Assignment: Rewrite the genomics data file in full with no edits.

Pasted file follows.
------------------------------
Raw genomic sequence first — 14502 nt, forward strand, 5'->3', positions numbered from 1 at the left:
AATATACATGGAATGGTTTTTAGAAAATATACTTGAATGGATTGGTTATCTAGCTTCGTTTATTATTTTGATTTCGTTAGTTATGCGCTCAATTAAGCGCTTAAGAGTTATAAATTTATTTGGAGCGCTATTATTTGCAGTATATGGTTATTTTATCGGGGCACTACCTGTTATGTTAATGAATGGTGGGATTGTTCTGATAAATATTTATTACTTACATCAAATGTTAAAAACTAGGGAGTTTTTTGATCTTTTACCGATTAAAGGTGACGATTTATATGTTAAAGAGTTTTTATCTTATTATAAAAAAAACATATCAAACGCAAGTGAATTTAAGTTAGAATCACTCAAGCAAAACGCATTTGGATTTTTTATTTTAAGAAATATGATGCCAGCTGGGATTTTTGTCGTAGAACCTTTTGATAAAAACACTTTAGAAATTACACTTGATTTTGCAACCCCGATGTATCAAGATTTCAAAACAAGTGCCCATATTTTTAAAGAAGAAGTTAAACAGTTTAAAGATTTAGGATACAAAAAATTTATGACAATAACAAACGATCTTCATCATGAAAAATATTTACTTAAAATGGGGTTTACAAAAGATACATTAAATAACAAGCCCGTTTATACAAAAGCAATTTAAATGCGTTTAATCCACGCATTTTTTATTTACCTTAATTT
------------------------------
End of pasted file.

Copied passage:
Raw genomic sequence first — 14502 nt, forward strand, 5'->3', positions numbered from 1 at the left:
AATATACATGGAATGGTTTTTAGAAAATATACTTGAATGGATTGGTTATCTAGCTTCGTTTATTATTTTGATTTCGTTAGTTATGCGCTCAATTAAGCGCTTAAGAGTTATAAATTTATTTGGAGCGCTATTATTTGCAGTATATGGTTATTTTATCGGGGCACTACCTGTTATGTTAATGAATGGTGGGATTGTTCTGATAAATATTTATTACTTACATCAAATGTTAAAAACTAGGGAGTTTTTTGATCTTTTACCGATTAAAGGTGACGATTTATATGTTAAAGAGTTTTTATCTTATTATAAAAAAAACATATCAAACGCAAGTGAATTTAAGTTAGAATCACTCAAGCAAAACGCATTTGGATTTTTTATTTTAAGAAATATGATGCCAGCTGGGATTTTTGTCGTAGAACCTTTTGATAAAAACACTTTAGAAATTACACTTGATTTTGCAACCCCGATGTATCAAGATTTCAAAACAAGTGCCCATATTTTTAAAGAAGAAGTTAAACAGTTTAAAGATTTAGGATACAAAAAATTTATGACAATAACAAACGATCTTCATCATGAAAAATATTTACTTAAAATGGGGTTTACAAAAGATACATTAAATAACAAGCCCGTTTATACAAAAGCAATTTAAATGCGTTTAATCCACGCATTTTTTATTTACCTTAATTT